Modular RoRo deck

Modular decks for RoRo vessels (non-metallic)

Custom-made hull

Custom made hull for offshore vessel

Fully outfitted and modularised cabin

Multi material lightweight cabin for passenger ships

Panel system (bio-based and other)

Lightweight components for high loads and fire class

Composite block on steel deck

Composite superstructure module on steel deck for multi purpose vessels

Versatile walls

Integration of system for internal walls and superstructure
of cruise ships into shipyard processes

Lightweight rudder flap

Lightweight rudder flap

3D-printed propeller blade

Propeller blades by additive manufacturing

Panel system (truss structure)

Modular light system for less critical internal walls and superstructure

Aluminium composite panels

Lightweight aluminium and composite walls for work boats

High tensile steel decks

Lightweight decks using high tensile steel in cruise ships

Design details (high tensile steel)

Highly loaded structural details from high tensile steel
in passenger and research vessels

Patch repair - composite overlays

Composite overlay to repair and improve metallic and
non-metallic structures

RoRo deck

custom-made hull

cabin system

aluminium panels

superstructure

versatile walls

rudder flap

propeller blade

truss structures

bio-based panels

steel decks

steel details

patch repair

Multi material lightweight cabin for passenger ships

© STX France / Bernard Biger

State of the Art

Prefabricated modular cabins have largely replaced the ‘in-situ’ made cabins in cruise ships and ferries. Cabins are usually built without floor (which is still part of the steel structure) – making transport and installation difficult and restrict pre-outfitting. Distribution infrastructure (cables, pipes, ventilation) is usually integrated in the steel structure, but not in the cabins. Windows and other sensitive elements can only be installed at a late stage, when the cabin is fully connected and integrated. Hence, the lightweight and pre-outfitting (lead-time and cost reduction) potential of fully integrated pre-outfitted cabins is currently not fully exploited.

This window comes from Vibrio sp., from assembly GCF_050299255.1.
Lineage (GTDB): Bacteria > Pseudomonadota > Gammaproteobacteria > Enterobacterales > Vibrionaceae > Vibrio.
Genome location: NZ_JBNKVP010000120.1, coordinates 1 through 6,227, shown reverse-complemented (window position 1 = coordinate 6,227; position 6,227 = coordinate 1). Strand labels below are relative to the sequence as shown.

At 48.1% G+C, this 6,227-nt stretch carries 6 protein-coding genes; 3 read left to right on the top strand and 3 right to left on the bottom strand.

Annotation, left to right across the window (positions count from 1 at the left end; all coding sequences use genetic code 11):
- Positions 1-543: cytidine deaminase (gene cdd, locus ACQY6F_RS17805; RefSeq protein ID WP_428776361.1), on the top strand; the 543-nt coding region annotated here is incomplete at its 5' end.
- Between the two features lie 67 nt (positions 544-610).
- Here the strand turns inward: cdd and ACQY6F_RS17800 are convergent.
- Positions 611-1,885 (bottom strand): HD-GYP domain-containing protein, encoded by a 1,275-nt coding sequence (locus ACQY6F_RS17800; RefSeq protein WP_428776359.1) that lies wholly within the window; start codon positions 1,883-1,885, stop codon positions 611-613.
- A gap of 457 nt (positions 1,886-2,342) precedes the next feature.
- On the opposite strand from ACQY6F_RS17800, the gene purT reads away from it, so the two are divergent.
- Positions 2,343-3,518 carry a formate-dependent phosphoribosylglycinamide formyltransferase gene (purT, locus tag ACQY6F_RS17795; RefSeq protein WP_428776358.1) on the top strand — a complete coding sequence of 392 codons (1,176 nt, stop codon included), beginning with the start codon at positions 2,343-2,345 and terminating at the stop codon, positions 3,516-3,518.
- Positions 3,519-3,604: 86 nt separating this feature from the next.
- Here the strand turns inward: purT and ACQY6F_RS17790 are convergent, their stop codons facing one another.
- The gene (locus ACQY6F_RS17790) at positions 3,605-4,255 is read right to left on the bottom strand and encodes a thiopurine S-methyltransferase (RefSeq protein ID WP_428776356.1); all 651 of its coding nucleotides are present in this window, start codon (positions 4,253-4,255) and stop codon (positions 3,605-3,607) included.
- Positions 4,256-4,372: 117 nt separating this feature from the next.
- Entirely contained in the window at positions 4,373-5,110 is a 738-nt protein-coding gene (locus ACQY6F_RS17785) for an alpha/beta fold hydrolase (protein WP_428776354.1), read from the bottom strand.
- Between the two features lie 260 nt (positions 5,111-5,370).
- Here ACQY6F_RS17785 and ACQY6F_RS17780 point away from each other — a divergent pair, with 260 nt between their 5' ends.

Within the RAMSSES project this demo case aims to design an innovative cabin and its interface to ship structure to generate a novel ship architecture, reducing weight, size, costs, production times, maintenance and refurbishment effort. As for the weight, we estimate a reduction of about 25% per cabin. One ton of weight saving per cabin seems realistic.

Solution

Currently, we concentrate on the replacement of a steel deck by a composite structural deck including some major functions of the floor of the bathroom and the configuration of pipes and ducts. To the best of our knowledge, there is no composite material available “from the shelf” which fulfils current SOLAS regulation. In that context, we decided to work with innovative materials which are still under an acceptable development maturity level. According to the good preliminary results obtained by the RAMSSES partners PodComp, NetComposites and BALance working on bio-based composite as well as from HUTCHINSON () with ZALTEX material) and regarding fire tests compliancy, we assume that within the time frame of RAMSSES project the composite products might be fully or partially qualified second SOLAS and IMO requirements. Therefore, to ensure a good understanding and comparison, we decided to study two options for the structural deck, one using ZALTEX from HUTCHINSON and another one using a composite that applies PFA resin. These two options will be properly tested for fire regulations and for mechanical behaviour, the latter with JULES VERNE institute, to ensure a proper evolution and potential application of composite deck to the future cabin.

Potential

Fostering the modular approach, which allows combining standard elements to customer specific solutions. Prefabricated, self-sustainable cabins can be used for a variety of PAX ships, offshore accommodation, but also land-based buildings and ad-hoc (emergency) accommodation.